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Great Lakes Coffee Brings Farmer Profitability Trials to Life in Uganda: Part 1

Dec. 10, 2018

Through our Global Coffee Monitoring Program, WCR is conducting trials around the world—including in Uganda—to help coffee farmers find a path to profitability.
Baluku

Mr. Baluku is one of the many smallholder farmers who works with Great Lakes Coffee, a green coffee sourcing, milling, and exporting company in Uganda.

Mr. Raphael Baluku has been getting a lot of questions about his coffee trees recently. In November 2018, the 54-year-old farmer—in Maliba subcounty, Kasese District of western Uganda—collaborated with World Coffee Research on the installation of an on-farm technology trial (OFTT) plot at his farm.

Located on a part of Mr. Baluku’s 0.219 ha coffee farm, the OFTT features the farmer's current variety, SL14, and two new varieties—SL28 and Batian—and improved agronomy treatments. Because Mr. Baluku’s farm is near the roadside, his neighbors have taken an immediate interest in the new plants. “It’s an attraction to other neighboring coffee farmers who pass by every day,” Mr. Baluku says. “They have been asking me a lot of questions.”

Mr. Baluku is one of the many smallholder farmers who works with Great Lakes Coffee, a green coffee sourcing, milling, and exporting company in Uganda. As a valued partner of World Coffee Research, Great Lakes is helping to lead the installation of OFTTs in Uganda—one of 32 countries around the world in which the farmer field trials are being installed through the  Global Coffee Monitoring Program (GCMP).

One of the objectives of the trials is to allow farmers to feel the impact of investing in new technologies such as improved varieties and agricultural practices. When the harvest arrives, the farmer gets a better understanding of which varieties and practices provide the highest profit, helping them see the value in pursuing these practices and driving an increased supply of high-quality coffee going forward. In 2019, WCR will work with over 35 coffee industry partners, the USDA, USAID, and producing-country coffee institutions to oversee what will eventually be a global network of over 1100 farmer field trials in 20 countries—including Uganda.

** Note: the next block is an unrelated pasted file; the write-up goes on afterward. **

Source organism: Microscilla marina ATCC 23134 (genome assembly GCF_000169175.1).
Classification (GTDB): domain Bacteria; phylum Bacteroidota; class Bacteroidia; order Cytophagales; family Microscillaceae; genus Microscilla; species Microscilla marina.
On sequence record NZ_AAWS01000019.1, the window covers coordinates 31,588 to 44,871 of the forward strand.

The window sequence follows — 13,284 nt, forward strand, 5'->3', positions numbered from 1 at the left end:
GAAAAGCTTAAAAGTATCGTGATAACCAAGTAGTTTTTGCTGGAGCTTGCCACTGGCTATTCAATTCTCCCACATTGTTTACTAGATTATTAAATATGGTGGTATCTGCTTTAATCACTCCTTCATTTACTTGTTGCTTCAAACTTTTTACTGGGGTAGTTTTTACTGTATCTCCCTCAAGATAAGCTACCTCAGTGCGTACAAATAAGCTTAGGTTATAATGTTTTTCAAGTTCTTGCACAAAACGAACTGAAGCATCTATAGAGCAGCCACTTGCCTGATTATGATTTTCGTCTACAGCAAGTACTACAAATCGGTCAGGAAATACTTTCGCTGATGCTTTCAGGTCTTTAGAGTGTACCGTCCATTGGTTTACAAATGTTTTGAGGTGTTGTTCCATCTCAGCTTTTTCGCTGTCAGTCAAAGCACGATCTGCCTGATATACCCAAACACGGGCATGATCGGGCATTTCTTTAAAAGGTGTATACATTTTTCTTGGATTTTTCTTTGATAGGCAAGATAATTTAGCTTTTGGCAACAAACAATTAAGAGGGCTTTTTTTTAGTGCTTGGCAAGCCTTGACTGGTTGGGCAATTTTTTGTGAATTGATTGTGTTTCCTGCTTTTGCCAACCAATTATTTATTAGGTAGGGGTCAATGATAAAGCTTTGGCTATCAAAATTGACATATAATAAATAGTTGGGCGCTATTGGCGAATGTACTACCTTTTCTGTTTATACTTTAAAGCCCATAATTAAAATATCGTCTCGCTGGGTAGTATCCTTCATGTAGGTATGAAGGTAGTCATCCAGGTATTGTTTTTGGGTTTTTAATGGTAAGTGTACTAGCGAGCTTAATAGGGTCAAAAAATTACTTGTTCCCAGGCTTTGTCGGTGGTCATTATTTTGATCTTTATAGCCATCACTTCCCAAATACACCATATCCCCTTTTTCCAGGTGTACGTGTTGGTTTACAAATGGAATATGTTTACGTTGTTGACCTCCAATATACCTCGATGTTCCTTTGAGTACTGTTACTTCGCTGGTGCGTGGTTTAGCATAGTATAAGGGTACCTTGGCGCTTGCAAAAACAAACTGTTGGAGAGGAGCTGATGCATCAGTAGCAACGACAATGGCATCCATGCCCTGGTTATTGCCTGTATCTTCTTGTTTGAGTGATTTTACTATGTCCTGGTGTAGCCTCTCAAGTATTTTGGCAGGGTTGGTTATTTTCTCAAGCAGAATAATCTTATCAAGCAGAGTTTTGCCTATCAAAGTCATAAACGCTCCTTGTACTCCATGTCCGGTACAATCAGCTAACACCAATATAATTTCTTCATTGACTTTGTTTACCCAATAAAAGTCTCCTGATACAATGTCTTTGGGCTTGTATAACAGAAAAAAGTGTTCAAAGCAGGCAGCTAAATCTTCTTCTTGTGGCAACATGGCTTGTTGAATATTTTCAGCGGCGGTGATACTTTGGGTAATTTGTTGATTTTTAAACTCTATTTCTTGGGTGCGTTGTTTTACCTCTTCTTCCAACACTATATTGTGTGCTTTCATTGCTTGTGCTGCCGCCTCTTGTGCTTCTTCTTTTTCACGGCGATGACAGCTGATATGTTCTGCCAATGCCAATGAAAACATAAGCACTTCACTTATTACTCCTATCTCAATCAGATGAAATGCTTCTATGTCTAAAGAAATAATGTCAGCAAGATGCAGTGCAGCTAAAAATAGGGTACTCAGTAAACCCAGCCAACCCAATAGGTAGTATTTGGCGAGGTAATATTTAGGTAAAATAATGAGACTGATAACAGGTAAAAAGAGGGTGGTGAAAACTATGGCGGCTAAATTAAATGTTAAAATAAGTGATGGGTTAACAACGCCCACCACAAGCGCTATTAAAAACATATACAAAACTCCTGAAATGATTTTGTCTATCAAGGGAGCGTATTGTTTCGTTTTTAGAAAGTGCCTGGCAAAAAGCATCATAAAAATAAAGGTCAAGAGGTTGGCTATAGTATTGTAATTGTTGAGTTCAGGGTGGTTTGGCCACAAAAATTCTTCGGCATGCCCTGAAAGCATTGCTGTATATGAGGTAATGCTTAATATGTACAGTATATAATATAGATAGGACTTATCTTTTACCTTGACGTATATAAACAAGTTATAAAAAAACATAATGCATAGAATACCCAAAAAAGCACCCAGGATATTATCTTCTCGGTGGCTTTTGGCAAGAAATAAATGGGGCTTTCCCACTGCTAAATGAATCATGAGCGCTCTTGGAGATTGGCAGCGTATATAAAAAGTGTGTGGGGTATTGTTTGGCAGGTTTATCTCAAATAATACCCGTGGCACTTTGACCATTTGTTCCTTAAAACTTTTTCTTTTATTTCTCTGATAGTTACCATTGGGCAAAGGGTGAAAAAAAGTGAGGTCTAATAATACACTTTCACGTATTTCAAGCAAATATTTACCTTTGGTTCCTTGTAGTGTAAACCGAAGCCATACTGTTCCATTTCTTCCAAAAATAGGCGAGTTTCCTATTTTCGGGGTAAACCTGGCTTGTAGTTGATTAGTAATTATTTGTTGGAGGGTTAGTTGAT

The aggregated data from these trials will allow farmers, for the first time, to receive customized recommendations on variety selection and agronomic approach that will result in the greatest profit for their particular set of conditions—no more one-size-fits-all recommendations.

For anyone investing in renovating coffee farmers, whether it be the farmer herself, a coffee exporter, or a government, this new profit data will lower some of the substantial risk typically entailed by planting new coffee trees that won’t produce fruit for 3-4 years.

This is Part 1 of a three-part series in which we’ll explore how a Global Coffee Monitoring Program trial comes together by focusing on Great Lakes Coffee’s work with Mr. Baluku.

Step 1: Finding a partner

Historically, a significant barrier to reaping the benefits of agricultural research is getting the results of the research into the hands of those who need it most—farmers.  The Global Coffee Monitoring Program addresses this challenge in the design of the trial itself, which are placed in farmer fields.